Chapter 1: Intro

From long-haired students to Canadian rock stars

On May 19, 2016, on the familiar stage of Grant Hall where their careers began, the members of one of Canada’s most iconic rock bands received honorary Doctorates of Law from Queen’s University.

Dressed in their blue graduation gowns, holding their newly acquired degrees, one face was missing from the famed Tragically Hip – lead singer Gord Downie.

Less than a week later, Downie and the Hip released a public statement that struck fans all over North America to the core. Front man Gord Downie had been diagnosed with terminal brain cancer.

Media outlets and fans alike were shocked by the tragic news.

But the Hip’s journey was far from over. In the face of the devastating news, they aren’t going away quietly. Downie and the Hip are going out the only way know how — on tour, ending in their hometown of Kingston.

And that’s where this story begins.

From left: Baker, Downie, Sinclair and Fay in a photo accompanying the first Journal article on the Hip — published Jan. 25, 1985.

The Hip are Kingston’s pride and joy. The city even bears the marks of its celebrated musicians, in 2012 the City of Kingston renamed the portion of street in front of the K-Rock Centre “Tragically Hip Way”.

But before they became known as a “Kingston band”, they were the Queen’s campus band.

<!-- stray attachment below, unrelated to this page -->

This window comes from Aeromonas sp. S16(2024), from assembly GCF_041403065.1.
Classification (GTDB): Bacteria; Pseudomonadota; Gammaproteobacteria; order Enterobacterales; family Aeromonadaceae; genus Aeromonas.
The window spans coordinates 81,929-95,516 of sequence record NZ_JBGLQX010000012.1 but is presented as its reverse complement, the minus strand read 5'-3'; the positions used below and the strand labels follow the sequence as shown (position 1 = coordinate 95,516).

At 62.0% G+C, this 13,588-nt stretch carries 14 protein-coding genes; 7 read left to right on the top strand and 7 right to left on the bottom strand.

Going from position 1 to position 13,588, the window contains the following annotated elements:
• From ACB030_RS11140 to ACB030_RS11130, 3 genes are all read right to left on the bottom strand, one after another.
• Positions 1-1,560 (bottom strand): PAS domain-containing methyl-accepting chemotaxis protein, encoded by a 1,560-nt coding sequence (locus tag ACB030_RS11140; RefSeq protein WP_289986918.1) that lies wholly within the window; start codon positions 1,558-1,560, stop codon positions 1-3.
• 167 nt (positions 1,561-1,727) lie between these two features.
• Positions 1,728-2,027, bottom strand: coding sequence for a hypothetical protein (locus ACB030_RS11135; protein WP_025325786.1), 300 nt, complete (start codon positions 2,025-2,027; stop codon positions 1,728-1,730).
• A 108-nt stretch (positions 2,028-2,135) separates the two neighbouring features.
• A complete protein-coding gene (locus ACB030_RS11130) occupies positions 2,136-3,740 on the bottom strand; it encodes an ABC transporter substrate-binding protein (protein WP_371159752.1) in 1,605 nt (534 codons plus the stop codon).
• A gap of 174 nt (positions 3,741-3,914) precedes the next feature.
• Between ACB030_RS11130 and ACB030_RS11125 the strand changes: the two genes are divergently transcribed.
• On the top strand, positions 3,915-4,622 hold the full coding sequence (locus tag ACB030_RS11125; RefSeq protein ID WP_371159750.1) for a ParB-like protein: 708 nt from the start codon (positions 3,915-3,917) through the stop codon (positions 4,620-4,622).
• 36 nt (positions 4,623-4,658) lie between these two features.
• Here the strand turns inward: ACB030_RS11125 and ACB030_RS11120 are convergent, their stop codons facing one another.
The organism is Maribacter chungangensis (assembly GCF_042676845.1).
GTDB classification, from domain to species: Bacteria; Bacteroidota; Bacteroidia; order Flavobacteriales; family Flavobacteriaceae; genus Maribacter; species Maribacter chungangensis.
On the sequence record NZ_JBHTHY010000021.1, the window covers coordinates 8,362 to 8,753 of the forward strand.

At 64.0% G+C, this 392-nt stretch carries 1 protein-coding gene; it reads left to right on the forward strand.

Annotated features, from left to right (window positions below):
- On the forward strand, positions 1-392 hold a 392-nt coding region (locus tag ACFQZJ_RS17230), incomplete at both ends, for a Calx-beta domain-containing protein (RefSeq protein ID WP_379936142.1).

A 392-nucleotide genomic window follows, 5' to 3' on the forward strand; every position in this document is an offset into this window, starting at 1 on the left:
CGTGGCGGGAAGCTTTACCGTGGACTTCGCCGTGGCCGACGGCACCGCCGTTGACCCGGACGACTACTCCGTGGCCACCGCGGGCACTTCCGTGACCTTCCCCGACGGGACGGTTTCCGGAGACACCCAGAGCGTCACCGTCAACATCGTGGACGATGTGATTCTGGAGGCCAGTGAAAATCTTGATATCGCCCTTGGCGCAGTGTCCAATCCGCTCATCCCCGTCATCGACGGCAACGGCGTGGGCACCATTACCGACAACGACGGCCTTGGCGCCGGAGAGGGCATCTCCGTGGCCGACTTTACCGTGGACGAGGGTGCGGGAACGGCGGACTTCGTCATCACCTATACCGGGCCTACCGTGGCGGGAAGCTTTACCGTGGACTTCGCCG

“Formed for fun and profit,” when the Hip first started playing, they quickly became Queen’s favourites, packing campus venues like Alfie’s (now The Underground) and Clark Hall Pub.

“The Tragically Hip is a vibrant group of Queen’s students offering a refreshing alternative to the campus music scene,” wrote Catherine Harley in the first known profile of the band in the January 28, 1985 edition of The Journal.

It was clear that unlike many college bands, this group of friends struck a chord early.

Early on the band didn’t take themselves too seriously, they were just out there to promote having a good time Downie told The Journal’s reporters.

Going through The Queen’s Journal’s archives to research this project, that sentiment has become more and more clear, even though only Baker, Downie and Sinclair attended Queen’s as students.

Describing themselves as a refreshing alternative sound to the campus music scene, The Hip played a fusion of rock, rhythm and blues — becoming “high energy dance music” in Downie’s words.

During their early years, the band’s set lists were 30 per cent original material, the rest were covers of rockers such as the Yardbirds, the Monkeys and Elvis Presley. The band ultimately found their own sound with inspirations like Jerry Lee Lewis, Little Richard and the early Rolling Stones.

“Everywhere you go you seem to see the same bands,” said a young Gord Downie, adding that Queen’s, “can use an injection of something new and different.”

The Hip playing at the on-campus venue, Alfie's (now The Underground) - published Oct. 19, 1987.

What the Hip offered ending up being much more than just new and different for the campus music scene.

The original lineup of long-haired 20-year-olds consisted of Gord Downie as their front man, Rob Baker on lead guitar, John Fay on drums and Gord Sinclair on bass.